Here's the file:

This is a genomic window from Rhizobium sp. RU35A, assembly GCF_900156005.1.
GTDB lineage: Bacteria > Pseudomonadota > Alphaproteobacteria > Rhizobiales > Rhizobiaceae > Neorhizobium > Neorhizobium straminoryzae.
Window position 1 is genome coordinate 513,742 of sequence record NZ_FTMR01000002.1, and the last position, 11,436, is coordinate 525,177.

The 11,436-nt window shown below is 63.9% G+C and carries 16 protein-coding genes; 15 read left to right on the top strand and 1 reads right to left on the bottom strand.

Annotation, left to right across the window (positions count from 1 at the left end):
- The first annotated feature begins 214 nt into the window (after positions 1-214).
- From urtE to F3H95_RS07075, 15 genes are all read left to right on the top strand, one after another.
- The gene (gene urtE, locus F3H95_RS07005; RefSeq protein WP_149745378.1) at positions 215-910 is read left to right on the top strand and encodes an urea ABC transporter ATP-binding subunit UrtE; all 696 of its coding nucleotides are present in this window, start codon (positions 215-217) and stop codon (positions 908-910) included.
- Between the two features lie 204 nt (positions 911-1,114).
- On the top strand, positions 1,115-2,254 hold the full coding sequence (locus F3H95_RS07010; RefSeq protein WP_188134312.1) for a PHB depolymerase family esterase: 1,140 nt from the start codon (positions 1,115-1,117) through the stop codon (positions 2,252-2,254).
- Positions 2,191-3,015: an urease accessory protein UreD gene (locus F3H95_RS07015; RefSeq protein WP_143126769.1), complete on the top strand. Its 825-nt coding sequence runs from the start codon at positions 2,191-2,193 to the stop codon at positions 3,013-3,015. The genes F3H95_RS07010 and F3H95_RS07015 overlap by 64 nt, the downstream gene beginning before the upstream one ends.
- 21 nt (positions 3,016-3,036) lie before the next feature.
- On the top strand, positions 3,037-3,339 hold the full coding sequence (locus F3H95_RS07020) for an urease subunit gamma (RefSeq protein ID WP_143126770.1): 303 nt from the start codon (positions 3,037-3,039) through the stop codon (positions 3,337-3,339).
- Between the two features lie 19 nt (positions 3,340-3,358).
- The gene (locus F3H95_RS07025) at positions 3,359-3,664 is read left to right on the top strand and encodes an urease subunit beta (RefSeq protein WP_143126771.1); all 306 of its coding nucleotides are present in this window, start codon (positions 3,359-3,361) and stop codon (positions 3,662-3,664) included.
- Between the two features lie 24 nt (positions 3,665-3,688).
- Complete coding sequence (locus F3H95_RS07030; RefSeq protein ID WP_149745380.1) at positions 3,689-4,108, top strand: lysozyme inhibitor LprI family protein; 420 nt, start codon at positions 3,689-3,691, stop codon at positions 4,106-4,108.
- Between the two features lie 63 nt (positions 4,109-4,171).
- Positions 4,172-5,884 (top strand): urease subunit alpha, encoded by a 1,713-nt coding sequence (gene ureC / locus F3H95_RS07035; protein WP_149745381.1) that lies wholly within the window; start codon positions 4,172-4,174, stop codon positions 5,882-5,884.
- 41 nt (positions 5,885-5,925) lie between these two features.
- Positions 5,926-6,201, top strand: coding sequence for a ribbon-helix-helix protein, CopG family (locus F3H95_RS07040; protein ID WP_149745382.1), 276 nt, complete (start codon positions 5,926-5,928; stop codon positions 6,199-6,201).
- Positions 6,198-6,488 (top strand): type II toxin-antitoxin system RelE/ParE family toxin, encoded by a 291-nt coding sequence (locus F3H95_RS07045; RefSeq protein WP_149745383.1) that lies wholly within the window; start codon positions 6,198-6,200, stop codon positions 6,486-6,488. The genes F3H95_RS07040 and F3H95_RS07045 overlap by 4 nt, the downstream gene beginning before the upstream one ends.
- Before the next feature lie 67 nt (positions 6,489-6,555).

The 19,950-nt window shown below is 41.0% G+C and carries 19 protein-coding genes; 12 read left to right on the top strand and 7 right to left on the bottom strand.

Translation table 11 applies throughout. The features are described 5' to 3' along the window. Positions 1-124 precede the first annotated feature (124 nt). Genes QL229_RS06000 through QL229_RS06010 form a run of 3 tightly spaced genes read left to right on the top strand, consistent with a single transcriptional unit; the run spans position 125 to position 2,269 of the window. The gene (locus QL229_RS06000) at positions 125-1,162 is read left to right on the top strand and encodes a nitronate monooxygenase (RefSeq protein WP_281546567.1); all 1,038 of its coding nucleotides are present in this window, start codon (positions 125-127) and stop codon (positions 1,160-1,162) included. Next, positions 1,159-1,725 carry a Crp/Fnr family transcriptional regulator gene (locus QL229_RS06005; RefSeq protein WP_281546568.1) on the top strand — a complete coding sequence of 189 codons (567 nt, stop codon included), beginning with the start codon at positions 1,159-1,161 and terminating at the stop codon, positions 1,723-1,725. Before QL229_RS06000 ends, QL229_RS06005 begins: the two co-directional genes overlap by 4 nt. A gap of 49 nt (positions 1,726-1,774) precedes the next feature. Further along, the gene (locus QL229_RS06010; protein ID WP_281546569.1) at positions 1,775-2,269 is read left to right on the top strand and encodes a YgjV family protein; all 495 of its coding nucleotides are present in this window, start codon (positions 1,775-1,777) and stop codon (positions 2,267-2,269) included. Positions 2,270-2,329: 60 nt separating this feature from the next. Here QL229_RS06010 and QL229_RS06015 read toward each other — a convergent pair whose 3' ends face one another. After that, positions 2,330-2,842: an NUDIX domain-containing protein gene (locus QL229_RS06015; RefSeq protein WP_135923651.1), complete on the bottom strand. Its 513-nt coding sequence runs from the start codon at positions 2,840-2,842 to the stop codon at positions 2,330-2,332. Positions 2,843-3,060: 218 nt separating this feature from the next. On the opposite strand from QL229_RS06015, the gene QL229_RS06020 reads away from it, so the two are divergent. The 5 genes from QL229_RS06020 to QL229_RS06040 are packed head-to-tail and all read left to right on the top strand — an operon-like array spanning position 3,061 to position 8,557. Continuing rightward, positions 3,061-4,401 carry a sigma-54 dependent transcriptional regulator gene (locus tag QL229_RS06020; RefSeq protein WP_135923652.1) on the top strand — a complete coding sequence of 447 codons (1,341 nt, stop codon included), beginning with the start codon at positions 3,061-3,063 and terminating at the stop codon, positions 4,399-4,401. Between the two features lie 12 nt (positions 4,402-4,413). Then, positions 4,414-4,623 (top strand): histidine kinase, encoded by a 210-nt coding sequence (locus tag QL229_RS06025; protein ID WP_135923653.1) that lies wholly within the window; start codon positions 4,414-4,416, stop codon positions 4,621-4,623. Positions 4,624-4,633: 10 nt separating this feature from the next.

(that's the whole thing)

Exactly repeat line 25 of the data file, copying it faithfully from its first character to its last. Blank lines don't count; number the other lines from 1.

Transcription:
Translation table 11 applies throughout. The features are described 5' to 3' along the window. Positions 1-124 precede the first annotated feature (124 nt). Genes QL229_RS06000 through QL229_RS06010 form a run of 3 tightly spaced genes read left to right on the top strand, consistent with a single transcriptional unit; the run spans position 125 to position 2,269 of the window. The gene (locus QL229_RS06000) at positions 125-1,162 is read left to right on the top strand and encodes a nitronate monooxygenase (RefSeq protein WP_281546567.1); all 1,038 of its coding nucleotides are present in this window, start codon (positions 125-127) and stop codon (positions 1,160-1,162) included. Next, positions 1,159-1,725 carry a Crp/Fnr family transcriptional regulator gene (locus QL229_RS06005; RefSeq protein WP_281546568.1) on the top strand — a complete coding sequence of 189 codons (567 nt, stop codon included), beginning with the start codon at positions 1,159-1,161 and terminating at the stop codon, positions 1,723-1,725. Before QL229_RS06000 ends, QL229_RS06005 begins: the two co-directional genes overlap by 4 nt. A gap of 49 nt (positions 1,726-1,774) precedes the next feature. Further along, the gene (locus QL229_RS06010; protein ID WP_281546569.1) at positions 1,775-2,269 is read left to right on the top strand and encodes a YgjV family protein; all 495 of its coding nucleotides are present in this window, start codon (positions 1,775-1,777) and stop codon (positions 2,267-2,269) included. Positions 2,270-2,329: 60 nt separating this feature from the next. Here QL229_RS06010 and QL229_RS06015 read toward each other — a convergent pair whose 3' ends face one another. After that, positions 2,330-2,842: an NUDIX domain-containing protein gene (locus QL229_RS06015; RefSeq protein WP_135923651.1), complete on the bottom strand. Its 513-nt coding sequence runs from the start codon at positions 2,840-2,842 to the stop codon at positions 2,330-2,332. Positions 2,843-3,060: 218 nt separating this feature from the next. On the opposite strand from QL229_RS06015, the gene QL229_RS06020 reads away from it, so the two are divergent. The 5 genes from QL229_RS06020 to QL229_RS06040 are packed head-to-tail and all read left to right on the top strand — an operon-like array spanning position 3,061 to position 8,557. Continuing rightward, positions 3,061-4,401 carry a sigma-54 dependent transcriptional regulator gene (locus tag QL229_RS06020; RefSeq protein WP_135923652.1) on the top strand — a complete coding sequence of 447 codons (1,341 nt, stop codon included), beginning with the start codon at positions 3,061-3,063 and terminating at the stop codon, positions 4,399-4,401. Between the two features lie 12 nt (positions 4,402-4,413). Then, positions 4,414-4,623 (top strand): histidine kinase, encoded by a 210-nt coding sequence (locus tag QL229_RS06025; protein ID WP_135923653.1) that lies wholly within the window; start codon positions 4,414-4,416, stop codon positions 4,621-4,623. Positions 4,624-4,633: 10 nt separating this feature from the next.